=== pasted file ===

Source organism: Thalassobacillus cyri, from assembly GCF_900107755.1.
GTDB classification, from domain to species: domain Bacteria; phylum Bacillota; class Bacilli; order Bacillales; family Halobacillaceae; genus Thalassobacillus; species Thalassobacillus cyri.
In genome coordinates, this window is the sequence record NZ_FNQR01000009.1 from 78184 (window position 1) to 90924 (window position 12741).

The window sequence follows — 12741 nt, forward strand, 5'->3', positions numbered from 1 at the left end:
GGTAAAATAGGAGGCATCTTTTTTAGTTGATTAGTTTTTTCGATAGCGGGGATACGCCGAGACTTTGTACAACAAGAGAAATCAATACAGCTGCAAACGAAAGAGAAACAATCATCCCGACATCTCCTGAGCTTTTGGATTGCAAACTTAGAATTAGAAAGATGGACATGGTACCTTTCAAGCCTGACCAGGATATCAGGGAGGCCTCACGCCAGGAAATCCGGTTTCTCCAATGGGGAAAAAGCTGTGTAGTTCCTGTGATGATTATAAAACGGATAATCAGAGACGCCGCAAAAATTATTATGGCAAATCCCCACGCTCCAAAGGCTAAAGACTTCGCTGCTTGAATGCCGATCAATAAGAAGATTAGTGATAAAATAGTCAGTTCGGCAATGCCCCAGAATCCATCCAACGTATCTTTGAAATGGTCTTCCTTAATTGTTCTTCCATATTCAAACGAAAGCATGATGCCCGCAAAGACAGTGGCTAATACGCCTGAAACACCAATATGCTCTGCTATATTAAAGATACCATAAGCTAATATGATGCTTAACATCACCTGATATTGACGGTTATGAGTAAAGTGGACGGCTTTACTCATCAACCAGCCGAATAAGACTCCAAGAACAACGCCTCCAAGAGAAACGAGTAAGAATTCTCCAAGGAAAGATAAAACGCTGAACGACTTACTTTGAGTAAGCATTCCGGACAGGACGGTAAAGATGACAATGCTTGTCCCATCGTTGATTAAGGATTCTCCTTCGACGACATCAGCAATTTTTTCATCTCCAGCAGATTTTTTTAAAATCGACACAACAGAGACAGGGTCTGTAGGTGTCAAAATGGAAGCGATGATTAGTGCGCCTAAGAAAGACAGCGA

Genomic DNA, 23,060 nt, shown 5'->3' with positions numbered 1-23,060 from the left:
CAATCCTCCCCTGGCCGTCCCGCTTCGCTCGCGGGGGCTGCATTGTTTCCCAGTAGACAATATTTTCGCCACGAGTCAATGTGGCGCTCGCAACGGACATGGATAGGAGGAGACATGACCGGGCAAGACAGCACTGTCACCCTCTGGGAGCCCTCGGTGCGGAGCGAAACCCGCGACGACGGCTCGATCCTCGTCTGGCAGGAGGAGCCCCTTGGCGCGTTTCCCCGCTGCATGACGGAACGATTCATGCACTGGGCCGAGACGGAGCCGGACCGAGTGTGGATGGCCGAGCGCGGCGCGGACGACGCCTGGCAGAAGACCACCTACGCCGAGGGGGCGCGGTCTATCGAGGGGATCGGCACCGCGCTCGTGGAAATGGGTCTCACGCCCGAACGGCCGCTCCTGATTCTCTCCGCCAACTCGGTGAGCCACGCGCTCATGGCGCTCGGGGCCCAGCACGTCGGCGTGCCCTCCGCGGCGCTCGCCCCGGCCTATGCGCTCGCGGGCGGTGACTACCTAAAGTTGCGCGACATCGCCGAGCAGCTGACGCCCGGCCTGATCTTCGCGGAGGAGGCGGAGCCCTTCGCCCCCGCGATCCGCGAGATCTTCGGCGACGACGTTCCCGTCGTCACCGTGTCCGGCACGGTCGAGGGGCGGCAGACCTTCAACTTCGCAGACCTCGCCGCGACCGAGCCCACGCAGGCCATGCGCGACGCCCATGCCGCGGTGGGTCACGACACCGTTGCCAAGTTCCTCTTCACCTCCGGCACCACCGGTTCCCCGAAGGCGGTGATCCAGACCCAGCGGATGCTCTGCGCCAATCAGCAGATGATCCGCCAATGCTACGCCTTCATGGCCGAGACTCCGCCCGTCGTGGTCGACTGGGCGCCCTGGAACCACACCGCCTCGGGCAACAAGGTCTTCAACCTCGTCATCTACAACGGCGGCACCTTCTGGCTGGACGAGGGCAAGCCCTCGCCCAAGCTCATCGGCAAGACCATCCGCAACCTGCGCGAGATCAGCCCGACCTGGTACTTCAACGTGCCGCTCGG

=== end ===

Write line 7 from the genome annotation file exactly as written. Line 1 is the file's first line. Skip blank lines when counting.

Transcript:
CAATCCTCCCCTGGCCGTCCCGCTTCGCTCGCGGGGGCTGCATTGTTTCCCAGTAGACAATATTTTCGCCACGAGTCAATGTGGCGCTCGCAACGGACATGGATAGGAGGAGACATGACCGGGCAAGACAGCACTGTCACCCTCTGGGAGCCCTCGGTGCGGAGCGAAACCCGCGACGACGGCTCGATCCTCGTCTGGCAGGAGGAGCCCCTTGGCGCGTTTCCCCGCTGCATGACGGAACGATTCATGCACTGGGCCGAGACGGAGCCGGACCGAGTGTGGATGGCCGAGCGCGGCGCGGACGACGCCTGGCAGAAGACCACCTACGCCGAGGGGGCGCGGTCTATCGAGGGGATCGGCACCGCGCTCGTGGAAATGGGTCTCACGCCCGAACGGCCGCTCCTGATTCTCTCCGCCAACTCGGTGAGCCACGCGCTCATGGCGCTCGGGGCCCAGCACGTCGGCGTGCCCTCCGCGGCGCTCGCCCCGGCCTATGCGCTCGCGGGCGGTGACTACCTAAAGTTGCGCGACATCGCCGAGCAGCTGACGCCCGGCCTGATCTTCGCGGAGGAGGCGGAGCCCTTCGCCCCCGCGATCCGCGAGATCTTCGGCGACGACGTTCCCGTCGTCACCGTGTCCGGCACGGTCGAGGGGCGGCAGACCTTCAACTTCGCAGACCTCGCCGCGACCGAGCCCACGCAGGCCATGCGCGACGCCCATGCCGCGGTGGGTCACGACACCGTTGCCAAGTTCCTCTTCACCTCCGGCACCACCGGTTCCCCGAAGGCGGTGATCCAGACCCAGCGGATGCTCTGCGCCAATCAGCAGATGATCCGCCAATGCTACGCCTTCATGGCCGAGACTCCGCCCGTCGTGGTCGACTGGGCGCCCTGGAACCACACCGCCTCGGGCAACAAGGTCTTCAACCTCGTCATCTACAACGGCGGCACCTTCTGGCTGGACGAGGGCAAGCCCTCGCCCAAGCTCATCGGCAAGACCATCCGCAACCTGCGCGAGATCAGCCCGACCTGGTACTTCAACGTGCCGCTCGG